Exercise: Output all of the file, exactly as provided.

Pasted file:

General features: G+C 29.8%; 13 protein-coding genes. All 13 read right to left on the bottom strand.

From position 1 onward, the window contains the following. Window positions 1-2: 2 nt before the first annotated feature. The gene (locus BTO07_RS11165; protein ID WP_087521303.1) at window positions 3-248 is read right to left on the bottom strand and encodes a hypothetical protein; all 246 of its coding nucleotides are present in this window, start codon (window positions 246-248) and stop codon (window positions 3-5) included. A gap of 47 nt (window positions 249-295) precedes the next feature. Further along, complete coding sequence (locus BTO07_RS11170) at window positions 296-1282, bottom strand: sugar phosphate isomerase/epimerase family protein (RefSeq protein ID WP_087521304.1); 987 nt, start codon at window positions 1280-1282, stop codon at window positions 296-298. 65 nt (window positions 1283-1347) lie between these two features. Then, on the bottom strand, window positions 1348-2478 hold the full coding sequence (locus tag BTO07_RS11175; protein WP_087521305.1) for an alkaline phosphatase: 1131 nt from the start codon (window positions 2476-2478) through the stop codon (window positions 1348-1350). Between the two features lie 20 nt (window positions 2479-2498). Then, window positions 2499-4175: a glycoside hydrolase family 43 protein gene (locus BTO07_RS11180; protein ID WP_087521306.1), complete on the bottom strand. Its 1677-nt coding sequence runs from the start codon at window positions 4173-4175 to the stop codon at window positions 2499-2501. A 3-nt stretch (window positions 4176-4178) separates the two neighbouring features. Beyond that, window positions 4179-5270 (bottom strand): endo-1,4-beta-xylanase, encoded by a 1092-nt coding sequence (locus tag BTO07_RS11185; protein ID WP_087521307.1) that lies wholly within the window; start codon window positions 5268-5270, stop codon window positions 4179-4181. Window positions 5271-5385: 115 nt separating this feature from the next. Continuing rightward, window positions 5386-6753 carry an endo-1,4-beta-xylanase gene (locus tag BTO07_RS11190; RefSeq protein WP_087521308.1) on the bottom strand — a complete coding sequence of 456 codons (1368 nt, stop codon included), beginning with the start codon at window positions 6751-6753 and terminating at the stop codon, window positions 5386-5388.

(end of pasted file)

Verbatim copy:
General features: G+C 29.8%; 13 protein-coding genes. All 13 read right to left on the bottom strand.

From position 1 onward, the window contains the following. Window positions 1-2: 2 nt before the first annotated feature. The gene (locus BTO07_RS11165; protein ID WP_087521303.1) at window positions 3-248 is read right to left on the bottom strand and encodes a hypothetical protein; all 246 of its coding nucleotides are present in this window, start codon (window positions 246-248) and stop codon (window positions 3-5) included. A gap of 47 nt (window positions 249-295) precedes the next feature. Further along, complete coding sequence (locus BTO07_RS11170) at window positions 296-1282, bottom strand: sugar phosphate isomerase/epimerase family protein (RefSeq protein ID WP_087521304.1); 987 nt, start codon at window positions 1280-1282, stop codon at window positions 296-298. 65 nt (window positions 1283-1347) lie between these two features. Then, on the bottom strand, window positions 1348-2478 hold the full coding sequence (locus tag BTO07_RS11175; protein WP_087521305.1) for an alkaline phosphatase: 1131 nt from the start codon (window positions 2476-2478) through the stop codon (window positions 1348-1350). Between the two features lie 20 nt (window positions 2479-2498). Then, window positions 2499-4175: a glycoside hydrolase family 43 protein gene (locus BTO07_RS11180; protein ID WP_087521306.1), complete on the bottom strand. Its 1677-nt coding sequence runs from the start codon at window positions 4173-4175 to the stop codon at window positions 2499-2501. A 3-nt stretch (window positions 4176-4178) separates the two neighbouring features. Beyond that, window positions 4179-5270 (bottom strand): endo-1,4-beta-xylanase, encoded by a 1092-nt coding sequence (locus tag BTO07_RS11185; protein ID WP_087521307.1) that lies wholly within the window; start codon window positions 5268-5270, stop codon window positions 4179-4181. Window positions 5271-5385: 115 nt separating this feature from the next. Continuing rightward, window positions 5386-6753 carry an endo-1,4-beta-xylanase gene (locus tag BTO07_RS11190; RefSeq protein WP_087521308.1) on the bottom strand — a complete coding sequence of 456 codons (1368 nt, stop codon included), beginning with the start codon at window positions 6751-6753 and terminating at the stop codon, window positions 5386-5388.